National Institutes of Health, National Science Foundation, Simmons Family Foundation

Contact: Jade Boyd
jadeboyd@rice.edu
713-348-6778
Rice University

Public Release: 31-May-2014
ASCO 50th Annual Meeting
New England Journal of Medicine
Phase 3 study strengthens support of ibrutinib as second-line therapy for CLL
In a head-to-head comparison of two Food and Drug Administration-approved drugs for the treatment of relapsed chronic lymphocytic leukemia, ibrutinib significantly outperformed ofatumumab as a second-line therapy, according to a multicenter interim study published in the OnLine First edition of the New England Journal of Medicine. Ibrutinib is the first drug designed to target Bruton's tyrosine kinase, a protein essential for CLL-cell survival and proliferation.
NIH/National Cancer Institute

Contact: Amanda Harper
amanda.harper2@osumc.edu
614-685-5420
Ohio State University Wexner Medical Center

Public Release: 31-May-2014
ASCO 50th Annual Meeting
Patients with metastatic colon cancer respond to new combination therapy
In an aggressive disease known for poor response rates, researchers from The University of Texas MD Anderson Cancer Center found patients with advanced colorectal cancer responded well to a combination therapy of the drugs vermurafenib, cetuximab and irinotecan.

Contact: William Fitzgerald
externalcomm@mdanderson.org
713-792-0655
University of Texas M. D. Anderson Cancer Center

Public Release: 31-May-2014
ASCO 50th Annual Meeting
Mount Sinai researchers to present studies at American Society of Clinical Oncology Meeting
Icahn School of Medicine at Mount Sinai researchers will present several landmark studies at the 2014 American Society of Clinical Oncology meeting May 30-June 3, 2014, in Chicago, including data on new treatment approaches for thyroid, head and neck, and recurrent ovarian cancers; and new biomarkers for bile duct cancers.

Contact: Lucia Lee
newsmedia@mssm.edu
212-241-9200
The Mount Sinai Hospital / Mount Sinai School of Medicine

Public Release: 31-May-2014
ASCO 50th Annual Meeting
Responses with crizotinib in MET-amplified lung cancer show new targetable form of disease
A study presented at the American Society of Clinical Oncology Annual Meeting 2014 reports the results of a first-in-human, phase 1 dose escalation trial of crizotinib in 14 patients with advanced, MET-amplified non-small cell lung cancer (NCT00585195).

Contact: Erika Matich
erika.matich@ucdenver.edu
303-524-2780
University of Colorado Denver

Public Release: 31-May-2014
ASCO 50th Annual Meeting
ASCO: One step closer to a breath test for lung cancer
Results of a University of Colorado Cancer Center study presented at the 50th Annual Meeting of the American Society for Clinical Oncology show that a test of organic compounds in exhaled breath can not only distinguish patients with lung cancer from patients with chronic obstructive pulmonary disease, but can also define the stage of any cancer present.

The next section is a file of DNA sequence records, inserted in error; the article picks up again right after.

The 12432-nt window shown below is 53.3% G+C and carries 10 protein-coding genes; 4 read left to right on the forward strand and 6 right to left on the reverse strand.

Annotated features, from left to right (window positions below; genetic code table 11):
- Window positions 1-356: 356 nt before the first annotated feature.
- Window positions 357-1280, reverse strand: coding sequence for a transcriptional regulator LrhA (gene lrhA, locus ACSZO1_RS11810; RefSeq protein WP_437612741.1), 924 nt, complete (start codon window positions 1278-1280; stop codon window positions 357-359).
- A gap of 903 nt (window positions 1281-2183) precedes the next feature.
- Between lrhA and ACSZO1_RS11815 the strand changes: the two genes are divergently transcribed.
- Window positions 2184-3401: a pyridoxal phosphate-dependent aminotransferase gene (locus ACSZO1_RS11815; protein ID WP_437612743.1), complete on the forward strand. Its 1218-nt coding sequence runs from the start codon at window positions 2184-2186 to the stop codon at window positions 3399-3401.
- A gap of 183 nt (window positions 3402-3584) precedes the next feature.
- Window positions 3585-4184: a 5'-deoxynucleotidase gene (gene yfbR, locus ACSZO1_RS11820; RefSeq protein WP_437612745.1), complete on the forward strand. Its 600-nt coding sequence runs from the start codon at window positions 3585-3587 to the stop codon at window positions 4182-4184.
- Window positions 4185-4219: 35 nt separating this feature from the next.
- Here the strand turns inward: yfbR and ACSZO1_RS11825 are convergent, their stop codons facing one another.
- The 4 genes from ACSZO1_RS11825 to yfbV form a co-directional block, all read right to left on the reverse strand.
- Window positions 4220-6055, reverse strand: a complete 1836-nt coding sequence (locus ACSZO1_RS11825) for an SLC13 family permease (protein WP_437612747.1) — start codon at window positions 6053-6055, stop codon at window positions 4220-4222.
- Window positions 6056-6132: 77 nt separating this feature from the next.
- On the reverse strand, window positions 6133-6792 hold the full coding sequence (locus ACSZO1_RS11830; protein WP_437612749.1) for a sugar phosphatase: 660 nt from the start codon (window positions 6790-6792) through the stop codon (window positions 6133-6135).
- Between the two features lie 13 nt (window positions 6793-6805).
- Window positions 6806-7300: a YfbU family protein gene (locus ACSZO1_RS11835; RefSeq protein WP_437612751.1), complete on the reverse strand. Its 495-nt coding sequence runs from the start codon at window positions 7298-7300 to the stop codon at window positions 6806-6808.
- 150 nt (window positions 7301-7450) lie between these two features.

Contact: Erika Matich
erika.matich@ucdenver.edu
University of Colorado Denver

Public Release: 31-May-2014
ASCO 50th Annual Meeting
ALK, ROS1 and now NTRK1: Study shows prevalence of new genetic driver in lung cancer
ASCO study reports the prevalence of the NTRK1 mutation in an unselected population of 450 lung cancer samples, with >1 percent of patients testing positive. This and other work from Dr. Doebele's group forms the basis of a phase 1 clinical trial targeting NTRK1 mutations in advanced solid tumors (NCT02122913).

Contact: Erika Matich
erika.matich@ucdenver.edu
University of Colorado Denver

Public Release: 31-May-2014
ASCO 50th Annual Meeting
Clinical trial shows drug combination may be effective in recurrent ovarian cancer
Significant improvement with the use of a combination drug therapy for recurrent ovarian cancer was reported at the annual meeting of the American Society of Clinical Oncology meeting in Chicago today. This is the first ovarian cancer study to use a combination of drugs that could be taken orally.
NIH/National Cancer Institute

Contact: Anne Doerr
anne_doerr@dfci.harvard.edu
440-670-6563
Dana-Farber Cancer Institute

Public Release: 31-May-2014
ASCO 50th Annual Meeting
Results in Phase I trial of OMP-54F28, a Wnt inhibitor targeting cancer stem cells
At the 50th Annual Meeting of the American Society for Clinical Oncology, University of Colorado Cancer Center researchers reported results of a Phase I trial of OMP-54F28, an investigational drug candidate discovered by OncoMed Pharmaceuticals targeting cancer stem cells. The drug was generally well tolerated, and several of the 26 patients with advanced solid tumors experienced stable disease for greater than six months.